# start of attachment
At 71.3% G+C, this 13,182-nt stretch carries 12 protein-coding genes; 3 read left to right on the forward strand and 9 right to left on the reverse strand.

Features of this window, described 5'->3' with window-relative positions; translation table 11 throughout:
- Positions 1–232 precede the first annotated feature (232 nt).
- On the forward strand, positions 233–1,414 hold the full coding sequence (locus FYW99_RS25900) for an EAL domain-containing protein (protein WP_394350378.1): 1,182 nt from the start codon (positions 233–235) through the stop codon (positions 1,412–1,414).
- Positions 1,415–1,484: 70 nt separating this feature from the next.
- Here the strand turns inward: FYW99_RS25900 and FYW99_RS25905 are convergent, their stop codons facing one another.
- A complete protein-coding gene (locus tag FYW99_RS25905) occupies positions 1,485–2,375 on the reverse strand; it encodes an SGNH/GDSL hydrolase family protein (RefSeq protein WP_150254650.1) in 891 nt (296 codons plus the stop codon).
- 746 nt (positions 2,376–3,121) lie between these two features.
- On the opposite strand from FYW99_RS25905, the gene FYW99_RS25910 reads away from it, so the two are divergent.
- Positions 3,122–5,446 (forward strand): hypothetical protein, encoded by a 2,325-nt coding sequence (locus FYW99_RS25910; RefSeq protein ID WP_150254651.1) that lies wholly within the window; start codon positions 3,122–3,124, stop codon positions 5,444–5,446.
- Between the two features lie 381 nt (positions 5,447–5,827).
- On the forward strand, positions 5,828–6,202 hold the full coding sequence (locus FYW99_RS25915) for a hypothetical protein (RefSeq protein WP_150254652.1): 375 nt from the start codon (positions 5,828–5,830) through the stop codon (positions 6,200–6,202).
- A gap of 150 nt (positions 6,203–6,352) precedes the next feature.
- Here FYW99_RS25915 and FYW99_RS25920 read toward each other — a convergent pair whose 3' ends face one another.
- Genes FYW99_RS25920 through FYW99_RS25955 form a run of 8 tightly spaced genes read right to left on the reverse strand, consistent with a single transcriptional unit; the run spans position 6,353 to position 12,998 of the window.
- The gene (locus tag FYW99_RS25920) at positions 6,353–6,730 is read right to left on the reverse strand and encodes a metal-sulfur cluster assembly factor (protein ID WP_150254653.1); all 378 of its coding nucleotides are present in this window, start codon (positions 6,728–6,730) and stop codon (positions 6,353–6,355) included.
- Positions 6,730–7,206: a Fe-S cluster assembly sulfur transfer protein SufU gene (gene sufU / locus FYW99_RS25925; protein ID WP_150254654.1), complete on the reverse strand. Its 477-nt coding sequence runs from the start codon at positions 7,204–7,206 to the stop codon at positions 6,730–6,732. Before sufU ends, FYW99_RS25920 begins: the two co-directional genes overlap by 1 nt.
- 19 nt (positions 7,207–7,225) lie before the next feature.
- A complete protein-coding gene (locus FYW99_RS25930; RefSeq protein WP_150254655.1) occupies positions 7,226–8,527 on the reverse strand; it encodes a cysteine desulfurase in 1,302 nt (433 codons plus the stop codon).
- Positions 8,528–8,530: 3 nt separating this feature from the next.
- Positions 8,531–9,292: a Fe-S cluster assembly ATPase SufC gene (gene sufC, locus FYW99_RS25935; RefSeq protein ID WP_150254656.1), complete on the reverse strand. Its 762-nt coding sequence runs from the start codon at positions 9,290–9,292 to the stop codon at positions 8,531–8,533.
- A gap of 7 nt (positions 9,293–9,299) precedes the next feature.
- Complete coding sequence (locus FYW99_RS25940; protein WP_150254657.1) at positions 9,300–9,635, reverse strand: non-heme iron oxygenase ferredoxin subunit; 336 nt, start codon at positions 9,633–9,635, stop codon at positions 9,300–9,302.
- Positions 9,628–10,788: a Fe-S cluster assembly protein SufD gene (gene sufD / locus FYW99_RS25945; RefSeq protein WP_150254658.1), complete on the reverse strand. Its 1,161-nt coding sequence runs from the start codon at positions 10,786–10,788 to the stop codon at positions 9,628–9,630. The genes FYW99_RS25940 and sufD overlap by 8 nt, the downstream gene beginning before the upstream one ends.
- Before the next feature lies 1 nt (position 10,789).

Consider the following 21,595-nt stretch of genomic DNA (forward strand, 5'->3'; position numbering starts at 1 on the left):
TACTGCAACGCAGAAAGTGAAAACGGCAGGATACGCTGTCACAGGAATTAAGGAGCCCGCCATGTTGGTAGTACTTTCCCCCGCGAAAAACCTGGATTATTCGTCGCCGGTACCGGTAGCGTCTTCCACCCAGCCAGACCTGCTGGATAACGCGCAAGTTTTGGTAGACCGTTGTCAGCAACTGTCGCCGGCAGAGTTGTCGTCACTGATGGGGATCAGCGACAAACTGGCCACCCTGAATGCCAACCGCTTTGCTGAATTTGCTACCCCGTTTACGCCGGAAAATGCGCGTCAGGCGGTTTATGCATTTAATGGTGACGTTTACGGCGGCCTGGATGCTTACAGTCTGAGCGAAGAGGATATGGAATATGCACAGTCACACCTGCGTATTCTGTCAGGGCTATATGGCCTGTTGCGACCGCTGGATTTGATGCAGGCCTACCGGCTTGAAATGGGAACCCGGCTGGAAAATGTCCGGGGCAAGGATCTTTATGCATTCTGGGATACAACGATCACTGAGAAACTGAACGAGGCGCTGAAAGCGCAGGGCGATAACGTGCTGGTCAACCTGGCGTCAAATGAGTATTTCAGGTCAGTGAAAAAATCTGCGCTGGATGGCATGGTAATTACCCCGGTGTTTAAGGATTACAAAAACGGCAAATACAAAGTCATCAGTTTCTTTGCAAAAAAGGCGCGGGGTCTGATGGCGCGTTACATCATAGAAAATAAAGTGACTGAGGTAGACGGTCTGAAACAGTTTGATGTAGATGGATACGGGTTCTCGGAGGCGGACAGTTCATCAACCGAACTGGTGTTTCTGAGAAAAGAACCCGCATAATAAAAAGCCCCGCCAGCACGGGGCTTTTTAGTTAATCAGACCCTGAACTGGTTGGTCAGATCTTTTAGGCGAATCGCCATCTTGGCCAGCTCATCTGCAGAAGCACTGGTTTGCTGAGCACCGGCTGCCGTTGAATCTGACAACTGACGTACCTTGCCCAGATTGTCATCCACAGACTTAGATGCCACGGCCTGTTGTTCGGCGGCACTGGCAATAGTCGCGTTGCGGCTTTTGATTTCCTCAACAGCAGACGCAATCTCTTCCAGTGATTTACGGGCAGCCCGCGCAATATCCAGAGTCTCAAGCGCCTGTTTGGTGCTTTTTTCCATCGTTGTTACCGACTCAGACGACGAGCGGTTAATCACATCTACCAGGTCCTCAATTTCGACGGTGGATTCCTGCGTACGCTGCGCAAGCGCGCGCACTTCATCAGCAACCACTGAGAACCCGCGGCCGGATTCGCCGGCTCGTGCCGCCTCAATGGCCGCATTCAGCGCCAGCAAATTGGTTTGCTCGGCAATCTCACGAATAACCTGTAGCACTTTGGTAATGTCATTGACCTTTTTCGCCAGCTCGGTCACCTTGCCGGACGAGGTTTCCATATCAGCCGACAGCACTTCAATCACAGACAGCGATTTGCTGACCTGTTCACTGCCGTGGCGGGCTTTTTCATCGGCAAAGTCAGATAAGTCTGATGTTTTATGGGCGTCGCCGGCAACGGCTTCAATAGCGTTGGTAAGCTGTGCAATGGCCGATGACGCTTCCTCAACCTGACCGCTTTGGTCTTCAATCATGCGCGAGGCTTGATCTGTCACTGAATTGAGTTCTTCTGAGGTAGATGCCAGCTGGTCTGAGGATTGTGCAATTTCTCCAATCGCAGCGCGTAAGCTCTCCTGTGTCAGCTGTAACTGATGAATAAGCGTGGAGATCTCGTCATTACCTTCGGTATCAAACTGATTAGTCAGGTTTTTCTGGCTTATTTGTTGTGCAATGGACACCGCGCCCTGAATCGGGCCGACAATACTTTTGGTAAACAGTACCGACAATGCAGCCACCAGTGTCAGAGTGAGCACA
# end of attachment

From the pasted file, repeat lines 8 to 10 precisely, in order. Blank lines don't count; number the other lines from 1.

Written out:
- 746 nt (positions 2,376–3,121) lie between these two features.
- On the opposite strand from FYW99_RS25905, the gene FYW99_RS25910 reads away from it, so the two are divergent.
- Positions 3,122–5,446 (forward strand): hypothetical protein, encoded by a 2,325-nt coding sequence (locus FYW99_RS25910; RefSeq protein ID WP_150254651.1) that lies wholly within the window; start codon positions 3,122–3,124, stop codon positions 5,444–5,446.